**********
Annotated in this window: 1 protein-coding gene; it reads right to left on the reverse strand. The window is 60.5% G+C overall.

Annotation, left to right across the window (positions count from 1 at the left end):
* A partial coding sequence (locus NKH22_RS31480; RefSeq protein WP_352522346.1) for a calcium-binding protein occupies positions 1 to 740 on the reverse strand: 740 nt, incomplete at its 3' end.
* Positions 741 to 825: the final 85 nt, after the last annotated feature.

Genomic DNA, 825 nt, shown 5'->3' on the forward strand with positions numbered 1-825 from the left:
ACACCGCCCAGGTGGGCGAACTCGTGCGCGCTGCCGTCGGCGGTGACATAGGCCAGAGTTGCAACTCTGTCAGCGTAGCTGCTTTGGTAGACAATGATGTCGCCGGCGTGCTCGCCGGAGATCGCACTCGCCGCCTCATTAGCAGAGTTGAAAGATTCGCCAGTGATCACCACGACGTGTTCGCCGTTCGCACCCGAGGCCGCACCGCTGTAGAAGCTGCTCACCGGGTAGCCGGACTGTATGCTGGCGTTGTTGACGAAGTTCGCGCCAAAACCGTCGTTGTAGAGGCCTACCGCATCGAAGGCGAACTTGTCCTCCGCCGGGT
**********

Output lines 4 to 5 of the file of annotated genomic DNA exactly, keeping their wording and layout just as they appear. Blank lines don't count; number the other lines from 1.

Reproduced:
* Positions 741 to 825: the final 85 nt, after the last annotated feature.

Genomic DNA, 825 nt, shown 5'->3' on the forward strand with positions numbered 1-825 from the left: